Could Lee Hyunjung be the next Yuta Watanabe? Steph Curry's college coach thinks so
SEOUL (Korea) - Lee Hyunjung won’t be able to shake off the comparisons easily. That's not only because of the path he has chosen to take or where he is playing at the moment. Just the plain fact that he is playing basketball at all will draw comparisons. However, it’s probably not such a bad thing considering the people who he is being compared to.
“I’m not saying [Lee] will become an NBA player, but there are a lot of similarities between the two [Yatanabe] and beyond just the fact that they’re both from Asia.” - Bob McKillop
Lee will be turning 20 years old this October and is already one of the most promising prospects coming out of Asia. He’s been a star for Korea's youth national teams ever since 2015, most recently at the FIBA U18 Asian Championship where he led the tournament in scoring, assists, and steals.
His level of performance shouldn’t come as a surprise.
His mother, Sung Jung-A, is a women’s basketball legend in Korea. She was a part of the 1984 Olympics team which won the silver medal, making Korea only one of two Asian nations to ever make it that far. She’s also medaled in the Women’s Asia Cup four times, including two gold medals in 1984 and 1988.
His father (Lee Yoon-Hwan), while not as accomplished as a player, is a head coach at Samil Commercial School. One famous alumnus is former NBA player and national team star Ha Seung-Jin. The younger Lee himself established himself as a star playing at Samil coached by his father.
There have always been several layers of shadows cast over Lee, whether it’s being "Sung Jung-A’s son" or being "The coach’s kid". Nonetheless, he’s done well in making a name for himself and has now become a well-recognized player in his own rights.
Best of Both Splash Brothers
Lee was initially slotted as a guard in his earlier days due to his small frame. This pushed him to work hard on his ball-handling and shooting techniques. A late growth spurt shot him up to 2.00M (6’7”) and transformed him into a forward that can play like a guard.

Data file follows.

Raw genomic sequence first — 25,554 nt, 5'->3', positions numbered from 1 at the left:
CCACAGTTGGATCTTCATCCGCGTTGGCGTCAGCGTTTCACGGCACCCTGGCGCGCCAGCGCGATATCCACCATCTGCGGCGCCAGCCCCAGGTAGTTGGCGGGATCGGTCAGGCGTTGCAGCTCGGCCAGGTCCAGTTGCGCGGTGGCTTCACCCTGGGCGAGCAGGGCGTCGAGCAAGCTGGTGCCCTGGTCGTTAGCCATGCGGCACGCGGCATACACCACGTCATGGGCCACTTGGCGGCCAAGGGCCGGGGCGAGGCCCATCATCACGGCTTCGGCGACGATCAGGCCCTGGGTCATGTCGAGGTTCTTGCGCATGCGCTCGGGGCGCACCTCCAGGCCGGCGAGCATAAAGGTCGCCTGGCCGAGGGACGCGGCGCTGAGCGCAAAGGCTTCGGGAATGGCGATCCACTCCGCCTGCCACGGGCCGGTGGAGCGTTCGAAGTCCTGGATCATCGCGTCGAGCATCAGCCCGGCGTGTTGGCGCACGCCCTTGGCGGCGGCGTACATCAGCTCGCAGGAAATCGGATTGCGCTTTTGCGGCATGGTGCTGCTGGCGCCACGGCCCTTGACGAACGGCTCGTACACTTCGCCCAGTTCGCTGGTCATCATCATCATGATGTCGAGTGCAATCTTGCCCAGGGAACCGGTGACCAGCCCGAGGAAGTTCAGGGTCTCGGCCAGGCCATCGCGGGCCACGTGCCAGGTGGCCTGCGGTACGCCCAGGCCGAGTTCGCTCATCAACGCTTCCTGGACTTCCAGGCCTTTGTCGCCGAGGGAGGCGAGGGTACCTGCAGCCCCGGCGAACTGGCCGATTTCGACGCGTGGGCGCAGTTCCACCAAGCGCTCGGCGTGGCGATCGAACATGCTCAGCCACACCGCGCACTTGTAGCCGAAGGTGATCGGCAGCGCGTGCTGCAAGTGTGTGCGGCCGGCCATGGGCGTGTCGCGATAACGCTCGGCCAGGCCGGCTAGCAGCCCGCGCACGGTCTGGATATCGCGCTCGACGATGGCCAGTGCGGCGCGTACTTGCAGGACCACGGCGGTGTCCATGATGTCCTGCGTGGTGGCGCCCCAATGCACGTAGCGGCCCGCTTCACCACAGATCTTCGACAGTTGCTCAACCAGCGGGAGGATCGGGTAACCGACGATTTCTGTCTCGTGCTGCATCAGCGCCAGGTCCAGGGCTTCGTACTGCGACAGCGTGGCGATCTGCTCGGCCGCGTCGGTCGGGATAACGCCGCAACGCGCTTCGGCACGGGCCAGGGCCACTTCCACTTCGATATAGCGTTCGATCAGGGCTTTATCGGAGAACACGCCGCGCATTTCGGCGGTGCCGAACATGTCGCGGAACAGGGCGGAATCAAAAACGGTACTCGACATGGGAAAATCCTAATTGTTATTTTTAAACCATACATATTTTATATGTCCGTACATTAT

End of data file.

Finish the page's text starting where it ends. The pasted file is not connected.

It all came together - the size, smarts, and skills - and created an opportunity for Lee to enroll at the NBA Global Academy in 2018. That move, coupled with his continued development as a basketball player, caught the eye of Davidson University's Bob McKillop.
After a Basketball Without Borders event and a recruiting trip to Australia, Davidson were convinced to make Lee a part of their team’s future.
"He was very skilled, but we didn’t realize how good a shooter he was until I went down there," said Matt McKillop, Davidson’s associate head coach, as per the Charlotte Observer. "But I saw that he’s an awesome cutter and passer and has a great motor. The way he goes for rebounds showed how great his instincts are."
With global superstar Stephen Curry among one of the players to have played for Davidson, it’s safe to assume that the university does a pretty good job of evaluating shooters like Lee. The Korean teenager was aware and excited because of the connection between Curry and the school from the beginning but admits that he also had an opportunity to follow the footsteps of the other Splash Brother, too.
"I knew about Davidson because Steph Curry was from there and also Bob McKillop," Lee said, as told by the Charlotte Observer. "That was my dream. But I also visited Washington State, Klay Thompson’s school. I decided on Davidson because of how unselfish they are. They play smart basketball and are a good fit for me."
Funnily enough, Lee models his game after Thompson who he says is his favorite player.
"I’m trying to play like Klay Thompson with off the ball moves, defense and shooting balance," Lee told 247Sports back in 2019. "My strengths are shooting, off the ball moves, and leading the team. I’m getting better."
Next in Line from Asia?
The past year can be considered quite successful for the freshman in the Atlantic-10 conference. He was awarded as conference Rookie of the Week twice during the season and named to the conference All-Rookie team with solid averages of 8.4 points and 3.1 rebounds per game on 37.7 percent shooting from downtown.
Lee still has plenty of work to do to cement himself as a star in the NCAA like Japan’s Rui Hachimura, but the potential is there. Bob McKillop certainly thinks so, which was evident when he compared Lee to another Asian prospect who played in the Atlantic-10 conference.
"Yuta [Watanabe] was sensational and that’s because he became more and more familiar with European and American players," McKillop told the Charlotte Observer. "I’m not saying [Lee] will become an NBA player, but there are a lot of similarities between the two and beyond just the fact that they’re both from Asia."
Watanabe played against McKillop at George Washington University from 2014 to 2018 and was named the conference Defensive Player of the Year in his senior year. After not being selected in the NBA draft, he signed a contract to play for the Memphis Grizzlies.
Lee Hyunjung has been compared to his own mother, Klay Thomason, and Yuta Watanabe, all at such an early stage in his career and that's definitely a positive sign. At this rate, some other kid will soon be compared as the "Next Lee Hyunjung".